Peace-building in conflict areas

'Impact evaluation in peace building situations: Realistic?

July 6, 2011

Speaker: Annette Brown

Poverty rates are 20 percent higher in countries affected by conflict and violence, according to the World Development Report 2011. Conflict and fragility are major obstacles to poverty reduction and the achievement of the Millennium Development Goals. Many agencies, such as the US Agency for International Development, the UK Department for International Development, and multilaterals such as the World Bank and the United Nations, fund stabilization interventions, which can also be thought of as “peace building” interventions.

Stabilization interventions in fragile states aim to prevent organized violence between groups in conflict or protect civilians from exposure to violence or intimidation. Given the nature of these programmes, designing and conducting an impact evaluation is a daunting task.  

“For example, for some impact evaluation designs, you need to plan the study before the intervention starts. This is difficult given that most stabilization interventions ramp up quickly and aim to provide assistance rapidly,” said Dr. Annette Brown, 3ie Chief Evaluation Officer.

Good monitoring and baseline data for conducting impact evaluations in this case may seem an ill-afforded luxury to programme implementers. Hence identifying who has been ‘treated’ and who has not becomes a problem for evaluators. The selection of beneficiaries for such interventions can also become a sensitive issue depending on the drivers of conflict in the country. Warring factions in a community could object to the selection and exacerbate the conflict situation, explained Dr. Brown.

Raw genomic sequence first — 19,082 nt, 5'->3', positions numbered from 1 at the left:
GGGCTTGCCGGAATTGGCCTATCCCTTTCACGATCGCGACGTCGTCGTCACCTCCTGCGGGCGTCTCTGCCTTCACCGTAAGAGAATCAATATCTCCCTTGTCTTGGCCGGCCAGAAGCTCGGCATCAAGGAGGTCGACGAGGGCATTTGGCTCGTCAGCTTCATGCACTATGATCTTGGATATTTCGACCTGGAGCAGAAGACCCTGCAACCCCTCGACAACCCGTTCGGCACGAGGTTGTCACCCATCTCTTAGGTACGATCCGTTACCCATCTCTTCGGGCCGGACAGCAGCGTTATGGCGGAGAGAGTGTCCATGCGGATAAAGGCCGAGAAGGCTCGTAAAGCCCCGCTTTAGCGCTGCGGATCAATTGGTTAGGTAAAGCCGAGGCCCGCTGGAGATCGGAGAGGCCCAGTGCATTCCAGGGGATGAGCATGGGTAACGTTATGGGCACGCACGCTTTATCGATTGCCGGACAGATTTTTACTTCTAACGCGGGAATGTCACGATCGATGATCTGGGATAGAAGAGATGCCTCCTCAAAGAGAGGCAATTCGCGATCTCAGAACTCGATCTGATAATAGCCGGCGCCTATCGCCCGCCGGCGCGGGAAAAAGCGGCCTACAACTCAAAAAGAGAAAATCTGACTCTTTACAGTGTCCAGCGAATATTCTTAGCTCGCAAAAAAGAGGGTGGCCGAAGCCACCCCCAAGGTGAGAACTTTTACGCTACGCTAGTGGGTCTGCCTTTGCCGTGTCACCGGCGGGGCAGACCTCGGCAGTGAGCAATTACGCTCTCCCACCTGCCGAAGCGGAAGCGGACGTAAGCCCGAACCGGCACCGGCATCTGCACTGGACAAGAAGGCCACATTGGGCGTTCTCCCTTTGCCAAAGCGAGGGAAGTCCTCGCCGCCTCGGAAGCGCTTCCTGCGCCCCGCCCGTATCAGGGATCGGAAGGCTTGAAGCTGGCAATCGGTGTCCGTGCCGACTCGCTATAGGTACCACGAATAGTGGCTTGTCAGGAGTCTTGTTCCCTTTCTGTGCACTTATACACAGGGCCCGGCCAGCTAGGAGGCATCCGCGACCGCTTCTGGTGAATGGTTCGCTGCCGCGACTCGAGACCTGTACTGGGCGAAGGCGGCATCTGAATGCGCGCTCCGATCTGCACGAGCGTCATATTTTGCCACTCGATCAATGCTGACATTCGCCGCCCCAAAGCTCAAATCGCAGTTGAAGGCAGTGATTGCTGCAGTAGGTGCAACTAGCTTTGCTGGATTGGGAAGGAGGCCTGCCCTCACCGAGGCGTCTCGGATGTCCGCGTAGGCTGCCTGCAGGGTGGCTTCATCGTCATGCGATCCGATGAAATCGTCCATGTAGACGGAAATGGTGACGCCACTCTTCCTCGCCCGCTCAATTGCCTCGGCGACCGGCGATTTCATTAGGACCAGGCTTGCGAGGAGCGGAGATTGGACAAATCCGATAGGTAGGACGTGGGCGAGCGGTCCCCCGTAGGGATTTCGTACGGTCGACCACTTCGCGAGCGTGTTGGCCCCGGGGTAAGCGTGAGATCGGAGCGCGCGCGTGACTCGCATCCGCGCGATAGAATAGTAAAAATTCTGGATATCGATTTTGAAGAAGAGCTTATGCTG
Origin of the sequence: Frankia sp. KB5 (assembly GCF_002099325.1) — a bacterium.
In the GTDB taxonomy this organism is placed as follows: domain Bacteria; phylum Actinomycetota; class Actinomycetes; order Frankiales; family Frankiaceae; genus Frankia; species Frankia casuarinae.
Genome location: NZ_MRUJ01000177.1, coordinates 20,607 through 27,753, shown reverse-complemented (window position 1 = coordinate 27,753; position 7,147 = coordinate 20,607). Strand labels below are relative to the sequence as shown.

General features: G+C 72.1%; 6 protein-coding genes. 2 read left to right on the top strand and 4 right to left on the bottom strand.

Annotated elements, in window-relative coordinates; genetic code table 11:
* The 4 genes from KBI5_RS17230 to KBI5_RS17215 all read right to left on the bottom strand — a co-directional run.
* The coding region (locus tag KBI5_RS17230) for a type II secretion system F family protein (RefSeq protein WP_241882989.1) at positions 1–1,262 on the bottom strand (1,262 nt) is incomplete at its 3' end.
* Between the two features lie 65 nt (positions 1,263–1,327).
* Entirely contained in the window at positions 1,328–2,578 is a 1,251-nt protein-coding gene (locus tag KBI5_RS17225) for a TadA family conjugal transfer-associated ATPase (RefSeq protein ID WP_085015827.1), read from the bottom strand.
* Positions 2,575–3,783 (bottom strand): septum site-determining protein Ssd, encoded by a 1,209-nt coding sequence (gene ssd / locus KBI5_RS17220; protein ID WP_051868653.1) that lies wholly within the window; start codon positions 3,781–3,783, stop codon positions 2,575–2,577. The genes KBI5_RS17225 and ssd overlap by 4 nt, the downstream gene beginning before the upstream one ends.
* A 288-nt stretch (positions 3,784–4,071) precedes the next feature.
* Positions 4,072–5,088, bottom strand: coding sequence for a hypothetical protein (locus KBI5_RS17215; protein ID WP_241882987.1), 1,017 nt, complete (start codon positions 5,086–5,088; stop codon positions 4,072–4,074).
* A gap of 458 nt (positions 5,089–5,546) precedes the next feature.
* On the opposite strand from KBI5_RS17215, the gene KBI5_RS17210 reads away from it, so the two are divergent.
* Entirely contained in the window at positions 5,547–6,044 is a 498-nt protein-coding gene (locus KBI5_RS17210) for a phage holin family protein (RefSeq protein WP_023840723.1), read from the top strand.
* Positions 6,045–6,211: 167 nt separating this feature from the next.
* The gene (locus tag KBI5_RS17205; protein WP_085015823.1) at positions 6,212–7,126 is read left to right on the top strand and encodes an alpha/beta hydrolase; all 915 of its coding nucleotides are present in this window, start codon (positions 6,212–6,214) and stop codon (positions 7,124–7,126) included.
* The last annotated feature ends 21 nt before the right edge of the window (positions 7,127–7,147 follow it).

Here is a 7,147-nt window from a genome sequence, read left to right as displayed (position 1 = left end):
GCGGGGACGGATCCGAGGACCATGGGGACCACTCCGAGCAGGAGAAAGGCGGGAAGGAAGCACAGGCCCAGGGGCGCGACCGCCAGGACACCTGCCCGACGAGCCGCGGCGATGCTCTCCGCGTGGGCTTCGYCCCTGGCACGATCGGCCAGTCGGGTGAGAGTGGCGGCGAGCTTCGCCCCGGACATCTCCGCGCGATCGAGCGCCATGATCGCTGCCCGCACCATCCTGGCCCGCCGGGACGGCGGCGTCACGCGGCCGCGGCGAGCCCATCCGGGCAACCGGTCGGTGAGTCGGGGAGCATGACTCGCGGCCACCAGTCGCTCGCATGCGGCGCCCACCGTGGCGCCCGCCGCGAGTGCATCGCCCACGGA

These challenges have meant that little is known about the impact of these stabilization programmes. Although the United States has recently funded at least 165 such interventions, only one impact evaluation of a U.S. government funded programme has been carried out. Overall, Dr. Brown and her co-author have identified 23 impact evaluations that have been completed or are currently underway in post-conflict or fragile states like Rwanda, Afghanistan, Liberia and Democratic Republic of Congo.

The key to getting credible results lies in the careful design of the impact evaluation. In Rwanda, a randomized control trial of a radio soap opera to deliver messages of peace was conducted. While the treatment group was encouraged to get together and listen to the radio show “New Dawn”, the control group listened to a health programme. Interestingly, the outcomes were measured in terms of observable behavior like people’s willingness to speak out or disagree with other members of the group and the community members behavior in deciding how to share the gifts of a cassette player.

Dr. Brown offered several pointers for getting around the complexities of designing impact evaluations in fragile context. “The theory of change for a stabilization programme is complicated and hence outcomes need to be tested at various levels of change. We need to be open to quasi-experimental methods and correctly use statistical methods to address problems like the lack of baseline data or small samples. Ensuring there are well-maintained records of the programme information would also go a long way in interpreting the findings,” she concluded.

For more information, download Dr. Brown's presentation Evaluating stabilization interventions (1.5 MB)

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